Running from 6-14 April at the Brixton Jamm, the Opera Story’s new production Beauty and the 7 Beasts – a mash-up of Beauty and the Beast and 7 Deadly Sins – is about a dating app which promises love in 7 dates.
Each date (in a pre-recorded performance) is seen on a screen so that the production will be part live and part performed digitally – this was specially designed to allow for flexible performances in a socially distanced manner. There are seven composers and librettists directed by lead composer Vahan Salorian and lead librettist Dominic Kimberlin. In this blog, Vahan Salorian describes the motivation behind writing the opera.
You could say one of the few upsides of these modern times has been the normalisation of catching up remotely. A chat that once might’ve required a trip into central London, over an overdraft-inducing latte or two, can now be whacked onto Zoom with a can from the shop.
Myself and Dominic Kimberlin (lead librettist on Beauty and the 7 Beasts) had previously collaborated with The Opera Story during lockdown, contributing to their RPS award winning series of online opera shorts, Episodes, and it was exciting to be working with such a dynamic and forward thinking company once again. In our first meetings with Hamish Mackay (Creative Director of The Opera Story) it seemed like we were all interested in creating a multimedia opera exploring the new virtual dating terrain that had been formed from the outlawing of intimate contact with strangers.
I will say at this point that this opera is absolutely not a COVID/lockdown themed piece by the way, it was just our starting point!
Despite the frustrations of government enforced celibacy, I had managed to avoid dating apps. I had a few friends who’d attempted a Skype soirée or two, but had yet to hear of any success stories… (no spoilers). The plan was for Beauty to go on seven of them, for each date to be created by a different pairing of creatives and for Dominic and I to create intermittent segments throughout the show as well as the Prologue and the final date, Pride (apparently the worst of all the Sins).
Within our interlude sections, it was important to solidly establish the character and musical themes of both Beauty and Beast. When writing theatrical music like opera, I’ve often relied on themes and motifs to carry a character through a show, so this fit well with what I was used to. The other composers and writers were then welcome to take however much they liked from those materials and integrate them into their scenes. Many of the dates feature nods to Beauty’s theme or the Magic Mirror jingle, and this hopefully keeps some cohesion through the show while also allowing each composer to fully express their own musical language. This is hopefully a real strength of the opera. While we all write tonal music, all seven composers have very different voices. The selection of composers includes Lucie Treacher and Lewis Murphy, who both composed part of the first ever Opera Story production, Snow (2017), as well new voices to the company Sasha Scott, Ruth Chan, James Garner and Jude Obermüller. Contemporary opera can be a hard sell to the uninitiated, but with this show you get seven for the price of one! Each presented as a very palatable 10 minute morsel.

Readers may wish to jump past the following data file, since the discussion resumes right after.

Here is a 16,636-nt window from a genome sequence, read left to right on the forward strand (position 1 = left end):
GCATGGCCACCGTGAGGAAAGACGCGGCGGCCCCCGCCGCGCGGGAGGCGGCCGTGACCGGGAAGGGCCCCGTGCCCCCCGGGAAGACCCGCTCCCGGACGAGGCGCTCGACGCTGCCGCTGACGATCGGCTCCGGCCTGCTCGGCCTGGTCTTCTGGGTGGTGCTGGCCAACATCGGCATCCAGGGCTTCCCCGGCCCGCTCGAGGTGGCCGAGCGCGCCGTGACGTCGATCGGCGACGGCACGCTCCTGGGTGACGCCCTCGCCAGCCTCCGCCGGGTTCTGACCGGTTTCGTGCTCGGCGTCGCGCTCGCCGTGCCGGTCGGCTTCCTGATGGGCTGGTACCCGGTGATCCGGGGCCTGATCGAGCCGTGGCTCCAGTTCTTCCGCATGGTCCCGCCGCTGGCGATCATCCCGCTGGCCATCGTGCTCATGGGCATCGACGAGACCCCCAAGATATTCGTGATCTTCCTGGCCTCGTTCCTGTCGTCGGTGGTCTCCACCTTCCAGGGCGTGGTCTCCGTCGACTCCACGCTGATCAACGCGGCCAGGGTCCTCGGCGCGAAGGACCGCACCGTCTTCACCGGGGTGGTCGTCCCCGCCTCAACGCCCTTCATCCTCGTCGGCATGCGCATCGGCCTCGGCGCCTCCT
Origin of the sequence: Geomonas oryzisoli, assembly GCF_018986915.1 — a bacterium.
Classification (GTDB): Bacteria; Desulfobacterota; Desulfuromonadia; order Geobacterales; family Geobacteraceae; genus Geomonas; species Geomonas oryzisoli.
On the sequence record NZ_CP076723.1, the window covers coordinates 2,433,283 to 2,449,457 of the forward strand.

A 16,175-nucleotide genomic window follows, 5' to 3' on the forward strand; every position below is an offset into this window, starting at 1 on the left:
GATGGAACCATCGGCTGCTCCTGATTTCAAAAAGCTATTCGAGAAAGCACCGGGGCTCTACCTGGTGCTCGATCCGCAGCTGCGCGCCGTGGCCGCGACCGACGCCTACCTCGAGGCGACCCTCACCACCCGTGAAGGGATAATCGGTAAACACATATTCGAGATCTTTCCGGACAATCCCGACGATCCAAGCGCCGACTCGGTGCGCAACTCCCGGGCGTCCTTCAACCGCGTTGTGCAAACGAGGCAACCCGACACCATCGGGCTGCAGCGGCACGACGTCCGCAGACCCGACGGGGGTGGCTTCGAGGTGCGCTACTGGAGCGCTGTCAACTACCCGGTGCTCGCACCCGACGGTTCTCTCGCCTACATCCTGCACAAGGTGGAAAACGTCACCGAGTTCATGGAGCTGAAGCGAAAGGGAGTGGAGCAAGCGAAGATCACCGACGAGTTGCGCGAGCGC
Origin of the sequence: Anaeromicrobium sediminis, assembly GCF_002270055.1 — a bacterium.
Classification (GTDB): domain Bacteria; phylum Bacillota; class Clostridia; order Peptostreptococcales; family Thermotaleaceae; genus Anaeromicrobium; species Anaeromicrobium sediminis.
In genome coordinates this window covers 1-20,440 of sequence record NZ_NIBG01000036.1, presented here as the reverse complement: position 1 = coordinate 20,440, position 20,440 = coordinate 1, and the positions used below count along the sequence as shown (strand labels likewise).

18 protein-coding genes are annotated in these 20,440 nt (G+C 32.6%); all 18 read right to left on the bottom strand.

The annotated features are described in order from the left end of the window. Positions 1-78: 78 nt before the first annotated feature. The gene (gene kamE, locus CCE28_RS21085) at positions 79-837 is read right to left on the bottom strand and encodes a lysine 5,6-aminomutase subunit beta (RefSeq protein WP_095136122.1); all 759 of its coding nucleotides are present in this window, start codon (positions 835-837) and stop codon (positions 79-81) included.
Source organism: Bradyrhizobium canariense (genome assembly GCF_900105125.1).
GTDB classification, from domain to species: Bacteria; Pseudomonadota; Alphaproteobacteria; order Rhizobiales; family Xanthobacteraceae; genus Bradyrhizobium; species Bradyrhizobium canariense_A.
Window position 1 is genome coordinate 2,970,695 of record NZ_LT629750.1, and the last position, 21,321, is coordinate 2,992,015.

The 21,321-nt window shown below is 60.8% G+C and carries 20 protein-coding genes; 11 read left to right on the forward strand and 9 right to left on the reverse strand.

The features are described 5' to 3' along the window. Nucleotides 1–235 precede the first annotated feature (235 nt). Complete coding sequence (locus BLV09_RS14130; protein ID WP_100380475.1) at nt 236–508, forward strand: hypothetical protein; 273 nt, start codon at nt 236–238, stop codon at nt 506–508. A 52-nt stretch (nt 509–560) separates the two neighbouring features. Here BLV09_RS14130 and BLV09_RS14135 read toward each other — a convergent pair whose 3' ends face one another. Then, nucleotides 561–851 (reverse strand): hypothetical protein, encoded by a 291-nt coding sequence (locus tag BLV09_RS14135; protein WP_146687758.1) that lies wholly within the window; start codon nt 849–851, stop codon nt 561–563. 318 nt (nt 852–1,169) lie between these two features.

To source some of our librettists, we reached outside of the opera world to some of the most exciting new voices in theatre. These include Louis Rembges, who just finished a sold out run of his one-man show, Chatham House Rules, at The Pleasance Theatre and Annie Jenkins (a 503Five alumni). All the librettists have managed to create scenes completely different to what Dom or I had imagined, with some very fresh and unexpected takes on their designated sins. Greed is a mad scientist coming at Beauty from all angles, Wrath appears to be a calm and empathic listener, Envy is a young woman stuck living with her parents and Sloth is….well, you’ll see.
The Opera Story’s decision to involve just two performers on stage, alongside multiple filmed singers, has taken the potential limitations and frustrations of putting on a production in a post-COVID world and turned them on their head. The cast of singers is the company’s largest and most formidable to date, thanks in part to us being able to record many of them in advance. For example, you would be hard pushed to cast a singer as busy and successful as Sarah Tynan (ENO/Opera North/Opera Holland Park) for a 2 minute cameo in a show, but we did it(!) – and it makes for a very unexpected and entertaining opening to the piece.
The use of film and projections by Cheng Keng add a whole extra dimension to the space, creating an immersive experience in which the audience are submerged in each of Beauty’s (Katherine Aitken) dates. Each encounter is projected large on multiple screens, creating quite an intense and amusing spectacle. Observing from afar and guiding her through the Magic Mirror process is Beast (Dan D’Souza). James Hurley, our director, has created distinct worlds for each of Beauty’s dates to inhabit. It has been very exciting observing him in the rehearsal room, as he helps our singers find all the light, shade, humour and horror in each scene.
This really does promise to be a new type of contemporary opera experience and we hope you’re tempted to come along- and for those of us out there in the dating world- I hope there’s some solace to be found in the fact our love lives can’t be nearly as disastrous as Beauty’s!